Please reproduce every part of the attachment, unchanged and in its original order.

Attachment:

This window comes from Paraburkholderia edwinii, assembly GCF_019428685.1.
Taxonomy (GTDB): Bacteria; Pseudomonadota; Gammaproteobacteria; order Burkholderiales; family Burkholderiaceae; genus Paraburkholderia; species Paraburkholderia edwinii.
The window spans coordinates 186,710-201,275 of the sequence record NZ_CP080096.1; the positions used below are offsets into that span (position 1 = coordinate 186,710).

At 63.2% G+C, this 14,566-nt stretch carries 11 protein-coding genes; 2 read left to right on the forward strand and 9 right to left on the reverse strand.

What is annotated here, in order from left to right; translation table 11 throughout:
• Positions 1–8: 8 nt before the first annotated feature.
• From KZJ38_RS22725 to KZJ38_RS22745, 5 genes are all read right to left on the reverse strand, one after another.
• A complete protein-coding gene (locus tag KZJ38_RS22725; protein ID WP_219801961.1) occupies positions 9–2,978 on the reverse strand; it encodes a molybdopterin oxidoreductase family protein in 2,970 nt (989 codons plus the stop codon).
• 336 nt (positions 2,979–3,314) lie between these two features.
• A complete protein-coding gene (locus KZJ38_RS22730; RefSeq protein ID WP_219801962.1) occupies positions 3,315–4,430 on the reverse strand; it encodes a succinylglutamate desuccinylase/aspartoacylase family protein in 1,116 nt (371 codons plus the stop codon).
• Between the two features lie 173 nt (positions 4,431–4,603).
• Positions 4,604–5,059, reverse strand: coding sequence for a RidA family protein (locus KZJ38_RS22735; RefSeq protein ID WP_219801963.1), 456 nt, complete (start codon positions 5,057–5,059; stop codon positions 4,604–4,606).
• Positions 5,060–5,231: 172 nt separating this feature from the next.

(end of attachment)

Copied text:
This window comes from Paraburkholderia edwinii, assembly GCF_019428685.1.
Taxonomy (GTDB): Bacteria; Pseudomonadota; Gammaproteobacteria; order Burkholderiales; family Burkholderiaceae; genus Paraburkholderia; species Paraburkholderia edwinii.
The window spans coordinates 186,710-201,275 of the sequence record NZ_CP080096.1; the positions used below are offsets into that span (position 1 = coordinate 186,710).

At 63.2% G+C, this 14,566-nt stretch carries 11 protein-coding genes; 2 read left to right on the forward strand and 9 right to left on the reverse strand.

What is annotated here, in order from left to right; translation table 11 throughout:
• Positions 1–8: 8 nt before the first annotated feature.
• From KZJ38_RS22725 to KZJ38_RS22745, 5 genes are all read right to left on the reverse strand, one after another.
• A complete protein-coding gene (locus tag KZJ38_RS22725; protein ID WP_219801961.1) occupies positions 9–2,978 on the reverse strand; it encodes a molybdopterin oxidoreductase family protein in 2,970 nt (989 codons plus the stop codon).
• 336 nt (positions 2,979–3,314) lie between these two features.
• A complete protein-coding gene (locus KZJ38_RS22730; RefSeq protein ID WP_219801962.1) occupies positions 3,315–4,430 on the reverse strand; it encodes a succinylglutamate desuccinylase/aspartoacylase family protein in 1,116 nt (371 codons plus the stop codon).
• Between the two features lie 173 nt (positions 4,431–4,603).
• Positions 4,604–5,059, reverse strand: coding sequence for a RidA family protein (locus KZJ38_RS22735; RefSeq protein ID WP_219801963.1), 456 nt, complete (start codon positions 5,057–5,059; stop codon positions 4,604–4,606).
• Positions 5,060–5,231: 172 nt separating this feature from the next.